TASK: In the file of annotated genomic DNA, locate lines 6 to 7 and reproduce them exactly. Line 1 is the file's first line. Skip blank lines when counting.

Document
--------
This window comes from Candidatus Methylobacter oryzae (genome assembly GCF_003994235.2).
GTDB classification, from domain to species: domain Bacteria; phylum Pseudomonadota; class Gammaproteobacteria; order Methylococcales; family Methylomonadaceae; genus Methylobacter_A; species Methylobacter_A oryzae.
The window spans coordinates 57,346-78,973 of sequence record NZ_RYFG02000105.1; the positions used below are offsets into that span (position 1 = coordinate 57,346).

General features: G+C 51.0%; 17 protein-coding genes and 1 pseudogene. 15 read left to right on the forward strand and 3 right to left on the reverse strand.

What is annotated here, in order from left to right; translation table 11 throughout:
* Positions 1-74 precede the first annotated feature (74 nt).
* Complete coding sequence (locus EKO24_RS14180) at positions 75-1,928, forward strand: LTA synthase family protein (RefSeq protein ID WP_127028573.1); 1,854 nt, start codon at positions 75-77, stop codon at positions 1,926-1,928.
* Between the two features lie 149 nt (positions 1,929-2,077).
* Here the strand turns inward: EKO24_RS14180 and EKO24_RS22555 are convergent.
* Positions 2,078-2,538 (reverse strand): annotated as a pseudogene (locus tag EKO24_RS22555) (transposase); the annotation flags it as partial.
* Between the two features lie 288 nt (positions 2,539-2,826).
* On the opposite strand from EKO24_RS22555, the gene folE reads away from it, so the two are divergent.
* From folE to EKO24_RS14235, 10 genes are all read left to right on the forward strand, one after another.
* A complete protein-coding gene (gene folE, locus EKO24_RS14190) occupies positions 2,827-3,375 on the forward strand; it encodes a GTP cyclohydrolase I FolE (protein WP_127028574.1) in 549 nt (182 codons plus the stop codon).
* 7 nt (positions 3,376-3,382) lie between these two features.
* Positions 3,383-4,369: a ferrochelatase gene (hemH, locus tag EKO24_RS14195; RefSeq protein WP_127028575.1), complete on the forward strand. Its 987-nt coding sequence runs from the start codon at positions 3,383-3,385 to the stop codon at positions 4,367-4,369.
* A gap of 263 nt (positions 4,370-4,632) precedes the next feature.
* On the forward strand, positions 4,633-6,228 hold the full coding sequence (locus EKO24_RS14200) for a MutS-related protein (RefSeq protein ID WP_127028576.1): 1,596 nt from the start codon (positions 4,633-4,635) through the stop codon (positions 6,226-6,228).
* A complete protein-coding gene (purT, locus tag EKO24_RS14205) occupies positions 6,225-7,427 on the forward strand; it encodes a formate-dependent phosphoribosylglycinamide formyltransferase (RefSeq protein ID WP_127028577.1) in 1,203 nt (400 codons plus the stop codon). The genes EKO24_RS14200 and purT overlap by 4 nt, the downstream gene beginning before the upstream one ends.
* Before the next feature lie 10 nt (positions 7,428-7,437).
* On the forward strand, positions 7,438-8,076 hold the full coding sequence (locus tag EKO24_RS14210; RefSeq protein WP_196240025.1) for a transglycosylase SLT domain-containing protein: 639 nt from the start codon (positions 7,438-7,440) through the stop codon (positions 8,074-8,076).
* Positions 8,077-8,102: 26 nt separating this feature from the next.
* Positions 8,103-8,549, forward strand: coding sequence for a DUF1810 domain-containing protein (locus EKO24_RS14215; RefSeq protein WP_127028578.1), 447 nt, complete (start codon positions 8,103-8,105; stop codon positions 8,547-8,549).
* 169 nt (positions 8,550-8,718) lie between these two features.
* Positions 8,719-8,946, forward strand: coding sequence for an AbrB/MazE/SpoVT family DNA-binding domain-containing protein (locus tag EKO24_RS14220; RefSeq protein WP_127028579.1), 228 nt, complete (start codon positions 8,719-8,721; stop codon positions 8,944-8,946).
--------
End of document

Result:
* Positions 1-74 precede the first annotated feature (74 nt).
* Complete coding sequence (locus EKO24_RS14180) at positions 75-1,928, forward strand: LTA synthase family protein (RefSeq protein ID WP_127028573.1); 1,854 nt, start codon at positions 75-77, stop codon at positions 1,926-1,928.